Rangecast FAQ
[FAQ-1194] Error message: GARBLE (Code 20)


Page Type: SYMPTOM


OVERVIEW

"Garble" refers to an audio recording error where the Windows Audio recording process omits small sections of the original waveform, producing a recording that is slightly too short with random sections effectively snipped out. The effect is audio that appears garbled and perhaps overly loud (due to the abrupt shifts in waveform around the missing segments.) This is usually due to some errant process on the PC overloading the CPU.


METHOD

When Garble is present, use Windows Task Manager and check for near-100% load on either the CPU or the disk. This overload may create a condition where the Windows audio system is unable to continuously record audio, resulting in garbled recordings.

If you see that CPU, memory usage, or disk access is near or at 100% loads, attempt to use Task Manager to determine what process or application on the computer is causing the problem. You may stop the Rangecast software to check that the problem persists even if Rangecast is not operating


[FAQ-1088] How to stop Rangecast software on a feed site PC (temporary stop, not decommission)

Rangecast software on a feed site PC includes a "watchdog" process that monitors for software faults, and may automatically relaunch the software if it is not closed correctly. The correct way to stop Rangecast is to click the Rangecast icon, and then press the Stop button.




Since Rangecast produces many temporary files, software that attempts to evaluate all new files may produce unacceptably high loads. This includes antivirus software, antimalware software, and the Windows search indexer. These are common culprits for CPU loads spiking to 100% on occasion, and disrupting Windows' ability to record realtime audio without interruptions (garble). In some cases, it is often not possible to determine what caused the problem, because the process driving the loads may be an internal component of Windows (e.g. "Host Process for Windows".) Especially if the culprit is an internal component of Windows, the problem will usually clear with a reboot of the PC. But some PCs show this problem on a chronic basis, so be aware that it may recur, especially if the cause appears to be antivirus software.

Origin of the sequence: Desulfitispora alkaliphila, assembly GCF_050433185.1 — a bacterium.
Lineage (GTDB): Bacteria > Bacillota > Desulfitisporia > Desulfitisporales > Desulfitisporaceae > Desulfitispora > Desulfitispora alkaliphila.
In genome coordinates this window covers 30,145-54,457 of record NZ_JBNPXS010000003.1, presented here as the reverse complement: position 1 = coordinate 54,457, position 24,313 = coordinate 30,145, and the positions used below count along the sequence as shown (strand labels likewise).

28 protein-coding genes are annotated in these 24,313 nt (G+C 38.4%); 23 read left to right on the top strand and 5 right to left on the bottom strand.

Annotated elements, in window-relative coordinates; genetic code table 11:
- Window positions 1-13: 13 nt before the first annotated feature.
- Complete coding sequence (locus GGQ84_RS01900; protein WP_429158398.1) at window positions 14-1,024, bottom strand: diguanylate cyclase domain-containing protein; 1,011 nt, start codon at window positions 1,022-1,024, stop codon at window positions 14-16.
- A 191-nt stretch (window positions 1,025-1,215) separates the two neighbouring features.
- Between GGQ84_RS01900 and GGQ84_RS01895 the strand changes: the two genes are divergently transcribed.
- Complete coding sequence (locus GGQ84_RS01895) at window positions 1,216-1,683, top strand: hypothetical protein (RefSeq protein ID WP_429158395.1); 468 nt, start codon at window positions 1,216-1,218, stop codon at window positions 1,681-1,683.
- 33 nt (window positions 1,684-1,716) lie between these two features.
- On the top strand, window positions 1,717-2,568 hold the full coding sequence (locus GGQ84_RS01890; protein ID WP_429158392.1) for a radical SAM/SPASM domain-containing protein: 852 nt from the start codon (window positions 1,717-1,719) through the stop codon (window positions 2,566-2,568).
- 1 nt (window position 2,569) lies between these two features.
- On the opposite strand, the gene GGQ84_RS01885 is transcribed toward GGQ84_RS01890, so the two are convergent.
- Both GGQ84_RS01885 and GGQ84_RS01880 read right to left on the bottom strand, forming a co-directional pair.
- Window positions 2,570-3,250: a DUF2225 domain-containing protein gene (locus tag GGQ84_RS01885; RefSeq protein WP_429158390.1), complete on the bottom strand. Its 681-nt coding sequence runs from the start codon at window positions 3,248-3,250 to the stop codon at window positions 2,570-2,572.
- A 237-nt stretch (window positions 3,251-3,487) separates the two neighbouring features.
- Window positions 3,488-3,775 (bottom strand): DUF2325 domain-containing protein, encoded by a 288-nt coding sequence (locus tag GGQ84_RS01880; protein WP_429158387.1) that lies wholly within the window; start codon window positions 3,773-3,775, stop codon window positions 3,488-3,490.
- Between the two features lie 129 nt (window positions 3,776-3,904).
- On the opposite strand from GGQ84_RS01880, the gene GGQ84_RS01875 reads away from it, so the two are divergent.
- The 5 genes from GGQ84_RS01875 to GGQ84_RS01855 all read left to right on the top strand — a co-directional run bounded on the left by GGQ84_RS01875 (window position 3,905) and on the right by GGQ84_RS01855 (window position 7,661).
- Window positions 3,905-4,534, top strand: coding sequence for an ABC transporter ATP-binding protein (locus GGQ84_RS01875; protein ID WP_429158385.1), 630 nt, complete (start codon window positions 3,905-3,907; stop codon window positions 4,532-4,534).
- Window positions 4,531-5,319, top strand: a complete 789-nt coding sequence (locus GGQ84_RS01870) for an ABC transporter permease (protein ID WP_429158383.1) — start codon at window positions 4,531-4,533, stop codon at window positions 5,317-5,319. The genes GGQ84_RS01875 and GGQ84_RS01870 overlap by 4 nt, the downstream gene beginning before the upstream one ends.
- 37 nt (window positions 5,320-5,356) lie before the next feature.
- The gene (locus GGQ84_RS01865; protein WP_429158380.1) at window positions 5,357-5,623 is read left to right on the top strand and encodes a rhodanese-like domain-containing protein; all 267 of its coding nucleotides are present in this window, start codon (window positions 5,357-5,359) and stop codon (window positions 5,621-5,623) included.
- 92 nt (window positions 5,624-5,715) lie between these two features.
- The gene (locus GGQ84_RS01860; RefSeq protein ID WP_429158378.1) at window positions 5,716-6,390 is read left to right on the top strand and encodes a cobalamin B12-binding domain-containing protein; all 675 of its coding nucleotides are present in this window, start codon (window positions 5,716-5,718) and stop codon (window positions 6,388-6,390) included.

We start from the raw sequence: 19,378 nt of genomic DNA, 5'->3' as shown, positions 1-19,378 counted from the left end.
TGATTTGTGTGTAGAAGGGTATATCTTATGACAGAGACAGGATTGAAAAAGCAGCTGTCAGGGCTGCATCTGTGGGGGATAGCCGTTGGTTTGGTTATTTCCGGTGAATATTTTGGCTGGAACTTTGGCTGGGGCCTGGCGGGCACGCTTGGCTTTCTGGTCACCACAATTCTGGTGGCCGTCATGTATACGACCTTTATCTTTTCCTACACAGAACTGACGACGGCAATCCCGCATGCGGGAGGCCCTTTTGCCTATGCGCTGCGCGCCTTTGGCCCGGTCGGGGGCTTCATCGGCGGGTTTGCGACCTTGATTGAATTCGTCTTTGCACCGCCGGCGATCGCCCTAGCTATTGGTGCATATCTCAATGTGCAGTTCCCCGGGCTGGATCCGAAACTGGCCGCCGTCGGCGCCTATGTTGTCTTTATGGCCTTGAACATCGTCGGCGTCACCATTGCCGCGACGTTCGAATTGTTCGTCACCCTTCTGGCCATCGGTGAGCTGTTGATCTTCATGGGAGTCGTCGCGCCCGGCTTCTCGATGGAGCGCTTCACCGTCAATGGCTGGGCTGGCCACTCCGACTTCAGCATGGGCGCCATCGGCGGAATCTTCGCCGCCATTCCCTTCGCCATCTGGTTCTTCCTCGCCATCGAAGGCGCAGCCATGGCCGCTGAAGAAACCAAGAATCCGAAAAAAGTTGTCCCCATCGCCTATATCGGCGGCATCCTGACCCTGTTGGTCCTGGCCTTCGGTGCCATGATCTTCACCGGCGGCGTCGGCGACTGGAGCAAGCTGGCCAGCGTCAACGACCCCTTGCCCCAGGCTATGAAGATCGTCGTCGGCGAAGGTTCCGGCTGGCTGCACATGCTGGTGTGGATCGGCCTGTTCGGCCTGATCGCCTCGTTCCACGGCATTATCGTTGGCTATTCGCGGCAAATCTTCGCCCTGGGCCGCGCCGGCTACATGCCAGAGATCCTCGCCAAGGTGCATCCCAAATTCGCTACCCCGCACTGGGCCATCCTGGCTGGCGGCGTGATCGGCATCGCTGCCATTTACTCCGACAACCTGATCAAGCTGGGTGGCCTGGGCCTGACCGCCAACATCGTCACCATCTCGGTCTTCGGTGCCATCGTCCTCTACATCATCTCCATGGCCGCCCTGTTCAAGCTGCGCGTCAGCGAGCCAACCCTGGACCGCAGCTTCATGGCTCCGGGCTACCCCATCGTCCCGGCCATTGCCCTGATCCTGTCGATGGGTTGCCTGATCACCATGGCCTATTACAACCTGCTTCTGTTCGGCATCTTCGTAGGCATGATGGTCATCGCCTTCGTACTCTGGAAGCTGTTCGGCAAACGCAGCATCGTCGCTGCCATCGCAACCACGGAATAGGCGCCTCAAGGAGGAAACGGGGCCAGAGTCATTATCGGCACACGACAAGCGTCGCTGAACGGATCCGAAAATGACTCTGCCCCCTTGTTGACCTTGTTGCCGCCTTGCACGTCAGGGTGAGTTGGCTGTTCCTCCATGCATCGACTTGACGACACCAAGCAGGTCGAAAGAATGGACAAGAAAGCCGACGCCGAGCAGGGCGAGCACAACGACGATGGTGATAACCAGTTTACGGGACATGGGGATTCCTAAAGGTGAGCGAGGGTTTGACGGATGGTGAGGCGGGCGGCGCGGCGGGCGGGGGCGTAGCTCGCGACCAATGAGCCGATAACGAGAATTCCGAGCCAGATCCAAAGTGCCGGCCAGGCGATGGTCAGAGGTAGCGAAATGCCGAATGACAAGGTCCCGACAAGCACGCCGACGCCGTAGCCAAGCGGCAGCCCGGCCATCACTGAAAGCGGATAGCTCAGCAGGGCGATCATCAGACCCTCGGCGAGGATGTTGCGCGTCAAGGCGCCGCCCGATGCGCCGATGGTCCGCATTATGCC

Task Manager can be started by right-clicking on an unused portion of the Windows taskbar, and selecting Task Manager from the context menu. Within Task Manager, you can click on a column heading to sort programs by their usage of that particular resource.

Here is a report showing CPU loads:




And a report showing 100% disk access loads. (This is NOT 100% disk full, but full loading of the data exchange communications path between the drive and the main computer. In this case, the problem was due to a hardware problem in the computer that reduced bandwidth between these components to an abormally low data rate.)




Less commonly, memory can also be a limiting factor, so also be aware of unusually high loads on the memory report in Task Manager. An example of a memory report:




Rangecast FAQ - ID 1194 - last updated 03 February 2019     Images shown - [block]